System Specific Encryption
Ransomware variants like Phobos, Dharma or CryLock are file level encryption. The TA gains access to the system, copies specific encryption executables onto the systems then runs the executables to encrypt the files. The results are files with a new extension appended to the old file name. Sometimes it’s a random sequence of numbers and letters (e.g. *.nocv) or a specific tag (e.g. *[[email protected]****.com].[ID-*****- COM]). System specific encryption generates a unique key per encrypted system. The ransom note or the file extension may indicate an “ID” that would be different on each system.
Average ransom payment: $27,000 – $500,000
Preferred currency: Bitcoin (BTC)
Decryptor Received: 95% of the time. Certain variants of Phobos and Dharma will attempt to re-extort a second payment if a large discount is negotiated.
Watch out: Phobos, Dharma, and CryLock are a two-step process. The TA will first send a “scan- ner” tool that needs to be run on every infected system. The scanner will look for the public keys used to encrypt the files, then write that informa- tion to a corresponding .txt or .ini file. Those cor- responding files need to be sent to the TA in or- der to generate a decryptor. The TA in return will send the decryptors. The two-step process adds significant overhead due to the running of mul- tiple tools on the infected system as well as the delay with communicating via email. On average after making a payment for the decryptor, clients are who are infected with Phobos are down for approximately 11 days whereas clients who are infected with Dharma experience downtime of about 7.75 days. The high number of days can be attributed to the two-step process and multiple email communications.
Notes: Negotiating with the Phobos and Dhar- ma group can be tricky. These variants are Ransom-as-a-Service (RaaS) model so you’re not dealing with the same core group of people as you would with variants like Ryuk (or now Conti). Negotiating with RaaS groups can also create confusion and complexities with a different operator responding to each email. The groups who deploy these variants also look for exploiting publicly accessible Remote Desktop Protocol (RDP). Disable external access to RDP to lessen the chance of being infected by this variant.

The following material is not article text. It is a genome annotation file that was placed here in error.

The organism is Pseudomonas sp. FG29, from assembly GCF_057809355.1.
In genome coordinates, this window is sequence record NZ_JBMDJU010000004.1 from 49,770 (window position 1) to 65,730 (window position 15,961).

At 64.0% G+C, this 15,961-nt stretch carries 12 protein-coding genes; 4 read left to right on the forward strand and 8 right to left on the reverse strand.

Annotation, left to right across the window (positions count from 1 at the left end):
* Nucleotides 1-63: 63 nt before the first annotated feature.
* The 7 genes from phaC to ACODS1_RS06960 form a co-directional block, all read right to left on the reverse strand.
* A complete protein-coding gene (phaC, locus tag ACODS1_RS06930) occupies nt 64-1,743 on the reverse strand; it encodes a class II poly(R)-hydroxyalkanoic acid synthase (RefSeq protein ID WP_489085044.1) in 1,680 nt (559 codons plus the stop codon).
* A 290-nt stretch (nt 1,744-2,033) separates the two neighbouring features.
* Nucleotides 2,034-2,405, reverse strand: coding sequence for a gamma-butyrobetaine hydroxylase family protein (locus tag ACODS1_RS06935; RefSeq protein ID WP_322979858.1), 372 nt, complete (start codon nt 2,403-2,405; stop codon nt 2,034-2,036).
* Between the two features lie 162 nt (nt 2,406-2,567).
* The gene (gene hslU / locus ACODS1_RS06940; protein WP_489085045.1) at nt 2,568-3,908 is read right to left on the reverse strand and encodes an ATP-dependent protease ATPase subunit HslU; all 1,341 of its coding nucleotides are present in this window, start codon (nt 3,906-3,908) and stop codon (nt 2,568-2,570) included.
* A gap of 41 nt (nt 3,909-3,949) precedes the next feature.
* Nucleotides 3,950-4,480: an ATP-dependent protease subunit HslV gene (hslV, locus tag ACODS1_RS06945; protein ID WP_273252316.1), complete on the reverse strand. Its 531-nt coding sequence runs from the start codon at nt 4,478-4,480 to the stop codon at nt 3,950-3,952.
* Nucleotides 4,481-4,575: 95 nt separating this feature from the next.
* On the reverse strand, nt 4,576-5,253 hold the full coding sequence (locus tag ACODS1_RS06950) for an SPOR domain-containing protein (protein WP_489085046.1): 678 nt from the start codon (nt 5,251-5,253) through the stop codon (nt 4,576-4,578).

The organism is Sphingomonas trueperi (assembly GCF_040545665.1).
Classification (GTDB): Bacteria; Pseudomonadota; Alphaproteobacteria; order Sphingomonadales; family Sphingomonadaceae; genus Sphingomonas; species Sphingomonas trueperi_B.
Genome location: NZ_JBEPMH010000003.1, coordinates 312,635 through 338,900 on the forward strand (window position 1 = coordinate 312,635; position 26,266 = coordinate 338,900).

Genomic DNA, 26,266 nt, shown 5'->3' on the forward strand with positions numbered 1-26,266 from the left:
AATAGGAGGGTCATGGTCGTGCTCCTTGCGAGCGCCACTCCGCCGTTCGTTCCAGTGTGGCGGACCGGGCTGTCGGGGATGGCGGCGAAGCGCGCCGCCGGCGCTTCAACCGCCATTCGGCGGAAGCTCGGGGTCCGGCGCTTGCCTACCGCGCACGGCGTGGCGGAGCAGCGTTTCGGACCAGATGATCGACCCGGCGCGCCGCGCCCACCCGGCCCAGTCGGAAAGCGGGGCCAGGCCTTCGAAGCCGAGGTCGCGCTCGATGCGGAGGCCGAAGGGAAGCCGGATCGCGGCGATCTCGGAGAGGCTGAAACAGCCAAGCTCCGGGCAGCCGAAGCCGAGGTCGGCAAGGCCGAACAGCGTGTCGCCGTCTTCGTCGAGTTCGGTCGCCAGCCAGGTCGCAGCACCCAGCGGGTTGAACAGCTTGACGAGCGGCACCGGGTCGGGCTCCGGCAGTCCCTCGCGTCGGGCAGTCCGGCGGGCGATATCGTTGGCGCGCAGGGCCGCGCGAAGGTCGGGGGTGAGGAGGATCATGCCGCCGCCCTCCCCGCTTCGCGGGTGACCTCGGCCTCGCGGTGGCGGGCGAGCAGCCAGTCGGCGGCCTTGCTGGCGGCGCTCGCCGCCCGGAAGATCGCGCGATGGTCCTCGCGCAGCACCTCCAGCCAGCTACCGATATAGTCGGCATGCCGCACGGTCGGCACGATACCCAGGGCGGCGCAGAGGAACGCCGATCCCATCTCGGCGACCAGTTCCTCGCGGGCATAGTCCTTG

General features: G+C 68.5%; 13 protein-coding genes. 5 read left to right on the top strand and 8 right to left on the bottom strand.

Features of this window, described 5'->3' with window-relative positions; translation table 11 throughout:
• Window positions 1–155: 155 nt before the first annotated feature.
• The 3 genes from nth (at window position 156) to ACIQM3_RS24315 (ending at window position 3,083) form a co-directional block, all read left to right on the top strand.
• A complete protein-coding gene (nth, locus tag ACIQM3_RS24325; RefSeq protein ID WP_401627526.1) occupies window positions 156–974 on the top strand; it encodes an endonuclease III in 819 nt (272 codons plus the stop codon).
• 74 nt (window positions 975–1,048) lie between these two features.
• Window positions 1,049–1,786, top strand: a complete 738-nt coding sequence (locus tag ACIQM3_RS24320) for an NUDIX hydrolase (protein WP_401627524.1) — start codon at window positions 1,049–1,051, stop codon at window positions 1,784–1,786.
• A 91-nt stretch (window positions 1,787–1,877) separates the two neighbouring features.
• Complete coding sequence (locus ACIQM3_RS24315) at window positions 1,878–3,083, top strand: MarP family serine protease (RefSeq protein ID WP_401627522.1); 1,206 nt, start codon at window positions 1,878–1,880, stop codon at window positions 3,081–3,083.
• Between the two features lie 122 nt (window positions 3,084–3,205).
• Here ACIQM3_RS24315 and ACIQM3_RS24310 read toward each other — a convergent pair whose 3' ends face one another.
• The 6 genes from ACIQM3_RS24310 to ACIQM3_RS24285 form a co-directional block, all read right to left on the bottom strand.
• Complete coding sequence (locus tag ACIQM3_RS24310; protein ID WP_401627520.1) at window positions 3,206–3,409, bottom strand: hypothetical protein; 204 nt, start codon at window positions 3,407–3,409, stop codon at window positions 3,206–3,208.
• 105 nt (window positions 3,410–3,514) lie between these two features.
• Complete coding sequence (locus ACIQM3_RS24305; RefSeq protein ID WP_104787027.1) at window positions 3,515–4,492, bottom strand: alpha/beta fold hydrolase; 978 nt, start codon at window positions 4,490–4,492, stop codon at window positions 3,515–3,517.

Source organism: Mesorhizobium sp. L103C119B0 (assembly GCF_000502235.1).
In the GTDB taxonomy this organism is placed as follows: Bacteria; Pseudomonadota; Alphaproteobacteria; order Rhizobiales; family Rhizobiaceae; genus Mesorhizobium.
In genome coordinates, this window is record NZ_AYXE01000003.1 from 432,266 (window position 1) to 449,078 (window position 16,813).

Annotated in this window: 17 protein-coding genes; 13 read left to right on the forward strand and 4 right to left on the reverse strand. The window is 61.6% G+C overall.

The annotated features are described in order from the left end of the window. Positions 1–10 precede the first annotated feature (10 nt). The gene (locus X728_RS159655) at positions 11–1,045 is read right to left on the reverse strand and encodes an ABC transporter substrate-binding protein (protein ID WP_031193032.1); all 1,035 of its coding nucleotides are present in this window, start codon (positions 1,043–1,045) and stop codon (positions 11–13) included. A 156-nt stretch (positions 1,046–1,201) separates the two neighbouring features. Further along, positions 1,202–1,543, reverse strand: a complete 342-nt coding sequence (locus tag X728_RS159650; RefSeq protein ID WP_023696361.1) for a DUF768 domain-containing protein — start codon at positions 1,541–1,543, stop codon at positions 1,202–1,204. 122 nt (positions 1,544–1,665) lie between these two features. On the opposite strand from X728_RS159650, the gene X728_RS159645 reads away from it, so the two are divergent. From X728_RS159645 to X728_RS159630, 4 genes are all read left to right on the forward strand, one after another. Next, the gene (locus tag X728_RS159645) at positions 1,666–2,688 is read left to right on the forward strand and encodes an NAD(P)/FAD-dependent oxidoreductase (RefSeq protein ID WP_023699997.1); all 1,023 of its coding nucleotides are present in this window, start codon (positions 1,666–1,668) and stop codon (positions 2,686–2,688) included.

System Specific Encryption with a Universal Option
Ransomware variants like Sodinokibi are file level encryption with a unique ID per system. Once the TA gains access to the network, they release their Sodinokibi ransomware throughout the environment. The systems are infected with a unique randomly generated file extension per system. Their ransom notes are usually within a text file and explain what happened, including if any data was exfiltrated. The group is very organized and can often share information about their victim’s networks including domain information, infected systems, and any stolen data.
Communication preference: TOR Website via chat room. The ransom note contains a link to the TOR site as well as a unique key to gain access to a private chat room where the negotia tions occur.
Average ransom payment: $170,000
Preferred currency: Monero (XMR)
Decryptor received: 100% of the time. Sodin offers a general decryptor which requires the victim to collect the file extensions from all of their infected systems. This can be very tedious once the payment is made, the victim can input any number of file extensions into the input box on the TOR site to generate a decryptor. Sodin will keep that private room open for 30 days after payment.